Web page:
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Coal producers seek Forex payments from ZESA

Coal producers seek Forex payments from ZESA


Coal Producers Association is seeking permission from monetary authorities to sell its coal to ZESA Holdings in foreign currency as the power utility is billing exporters in forex for electricity consumption.

The Reserve Bank of Zimbabwe (RBZ) recently directed the State-owned power utility, ZESA to bill exporters in hard currency.

Speaking to Mining Zimbabwe, Coal Producers Association chairman, Mr. Ray Mutokonyi said the greatest challenge facing the coal miners in the country so far regards sustainability issues as the cost of production did not match with prices on the market.

“The major challenge that we have for now is that of sustainability. The cost of production and the price of coal on the local markets is not sustainable.

“At the moment, the price of coal on the local market is US$16 per tonne and ZESA is paying us at the official interbank exchange rate of US$1: ZWL$25,” he said.

“We are also saying ZESA should pay us in foreign currency as they are also receiving payment for electricity consumption by exporters including coal producers in forex.

“If we are allowed to sell coal to ZESA in forex, our operations will become sustainable unlike at the moment.”

He said the coal producers have since engaged RBZ over the matter.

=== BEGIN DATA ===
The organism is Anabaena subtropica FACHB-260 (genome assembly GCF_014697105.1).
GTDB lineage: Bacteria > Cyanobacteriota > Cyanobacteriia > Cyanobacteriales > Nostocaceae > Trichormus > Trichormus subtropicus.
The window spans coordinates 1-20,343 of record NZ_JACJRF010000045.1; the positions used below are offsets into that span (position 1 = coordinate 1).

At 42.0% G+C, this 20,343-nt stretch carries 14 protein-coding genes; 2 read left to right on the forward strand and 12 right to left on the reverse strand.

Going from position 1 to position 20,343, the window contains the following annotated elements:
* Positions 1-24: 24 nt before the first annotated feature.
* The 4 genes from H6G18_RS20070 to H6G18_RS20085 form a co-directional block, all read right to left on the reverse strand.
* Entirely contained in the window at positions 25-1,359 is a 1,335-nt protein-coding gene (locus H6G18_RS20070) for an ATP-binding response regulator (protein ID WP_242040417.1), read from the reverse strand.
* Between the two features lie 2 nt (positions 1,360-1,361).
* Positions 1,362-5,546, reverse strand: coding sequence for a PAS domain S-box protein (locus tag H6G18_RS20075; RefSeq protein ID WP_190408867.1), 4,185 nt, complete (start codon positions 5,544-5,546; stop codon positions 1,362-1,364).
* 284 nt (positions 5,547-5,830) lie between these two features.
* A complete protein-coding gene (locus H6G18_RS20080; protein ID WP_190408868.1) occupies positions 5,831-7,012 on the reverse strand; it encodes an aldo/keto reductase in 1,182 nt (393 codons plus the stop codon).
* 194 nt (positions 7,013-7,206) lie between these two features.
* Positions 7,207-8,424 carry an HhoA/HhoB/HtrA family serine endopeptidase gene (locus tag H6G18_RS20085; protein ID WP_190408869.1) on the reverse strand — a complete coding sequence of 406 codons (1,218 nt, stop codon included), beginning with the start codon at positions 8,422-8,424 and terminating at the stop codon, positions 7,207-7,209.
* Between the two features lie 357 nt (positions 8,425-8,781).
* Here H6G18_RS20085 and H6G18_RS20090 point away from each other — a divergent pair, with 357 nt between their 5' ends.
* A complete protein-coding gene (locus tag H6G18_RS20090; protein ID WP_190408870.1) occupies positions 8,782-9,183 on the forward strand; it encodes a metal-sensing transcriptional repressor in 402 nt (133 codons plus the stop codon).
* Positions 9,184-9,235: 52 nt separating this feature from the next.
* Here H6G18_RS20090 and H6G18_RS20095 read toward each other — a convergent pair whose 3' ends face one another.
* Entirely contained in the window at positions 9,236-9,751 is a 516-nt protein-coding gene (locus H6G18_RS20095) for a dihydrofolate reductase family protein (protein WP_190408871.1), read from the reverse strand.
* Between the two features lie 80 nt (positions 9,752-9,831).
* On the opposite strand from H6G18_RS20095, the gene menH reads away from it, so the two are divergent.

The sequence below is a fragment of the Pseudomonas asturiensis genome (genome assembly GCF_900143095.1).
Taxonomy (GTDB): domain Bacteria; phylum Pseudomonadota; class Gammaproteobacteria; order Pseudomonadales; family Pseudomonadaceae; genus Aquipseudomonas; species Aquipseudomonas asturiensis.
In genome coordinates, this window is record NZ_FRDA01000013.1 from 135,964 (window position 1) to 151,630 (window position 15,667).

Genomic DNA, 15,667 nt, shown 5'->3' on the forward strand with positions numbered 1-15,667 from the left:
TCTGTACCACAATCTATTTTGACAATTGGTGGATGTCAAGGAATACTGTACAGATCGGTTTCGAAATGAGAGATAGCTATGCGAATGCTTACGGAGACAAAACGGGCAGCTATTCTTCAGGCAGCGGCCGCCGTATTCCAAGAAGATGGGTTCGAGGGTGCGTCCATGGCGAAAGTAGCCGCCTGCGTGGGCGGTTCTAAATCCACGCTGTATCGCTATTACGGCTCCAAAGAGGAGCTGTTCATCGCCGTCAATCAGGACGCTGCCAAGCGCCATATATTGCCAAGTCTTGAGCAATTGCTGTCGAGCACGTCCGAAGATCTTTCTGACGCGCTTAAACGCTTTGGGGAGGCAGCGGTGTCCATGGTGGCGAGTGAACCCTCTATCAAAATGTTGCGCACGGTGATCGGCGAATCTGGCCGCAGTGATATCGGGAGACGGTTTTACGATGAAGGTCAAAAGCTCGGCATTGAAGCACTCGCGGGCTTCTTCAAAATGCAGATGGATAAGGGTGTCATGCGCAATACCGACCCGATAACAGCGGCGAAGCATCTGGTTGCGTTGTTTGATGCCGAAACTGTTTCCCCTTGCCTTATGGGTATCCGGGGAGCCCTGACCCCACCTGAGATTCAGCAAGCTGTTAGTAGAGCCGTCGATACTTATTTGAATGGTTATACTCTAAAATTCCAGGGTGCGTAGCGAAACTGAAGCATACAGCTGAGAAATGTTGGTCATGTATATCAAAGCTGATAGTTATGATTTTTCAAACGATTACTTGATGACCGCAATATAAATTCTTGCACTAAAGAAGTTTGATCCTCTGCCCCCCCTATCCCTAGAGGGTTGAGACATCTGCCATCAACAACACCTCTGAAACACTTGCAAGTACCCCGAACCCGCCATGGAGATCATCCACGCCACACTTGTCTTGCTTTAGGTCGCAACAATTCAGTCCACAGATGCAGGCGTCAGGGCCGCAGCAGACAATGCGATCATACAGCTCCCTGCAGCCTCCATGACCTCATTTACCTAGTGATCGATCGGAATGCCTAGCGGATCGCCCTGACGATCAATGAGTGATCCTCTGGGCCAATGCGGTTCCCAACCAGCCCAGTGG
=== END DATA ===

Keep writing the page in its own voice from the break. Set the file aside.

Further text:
“Nothing tangible in that regard has materialised yet but it is our fervent hope that the desired results will be achieved,” said Mr. Mutokonyi.

The country’s coal mining sector is dominated by Makomo Resources, Zambezi Gas, and Hwange Colliery Company Limited with the above producers supplying about 90 per cent of their output to the Zimbabwe Power Company’s thermal power stations.

The foreign currency that ZESA is receiving from the exporters for electricity consumption was being channelled to import power.

At present, Zimbabwe imports power from regional utilities such as Eskom of South Africa as the country’s power generation capacity was depressed.

Last year, Eskom cut off power exports to Zimbabwe over a US$80 million debt, which the government has since cleared paving way for fresh power import negotiations.

The country requires about 2200MW of electricity but currently generates under 1000MW.

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The subdued generation is largely due to lack of investment in new power projects in recent years as ZESA was forced to operate with antiquated equipment at its power stations.

Due to depressed generation capacity, critical sectors of the economy such as manufacturing, mining, and agriculture have had to grapple with electricity challenges, whittling down their production capacities.

However, the government has embarked on a major expansion project of its existing power stations such as Kariba, and Hwange with a view of boosting the operational efficiency of the power plants.

Coal intake at the country’s thermal power stations is expected to increase as a result of the rehabilitation and expansion projects being undertaken or planned by ZESA.

The Zimbabwe Energy Regulatory Authority has since 2010 licensed over 70 Independent Power Producers as part of a broader scope to improve electricity supply into the economy.

However, not much power being generated by the IPPs is being fed into the national grid as the projects were still at different stages of development.

This article first appeared in the 15 June 2020 issue of Mining Newsweek

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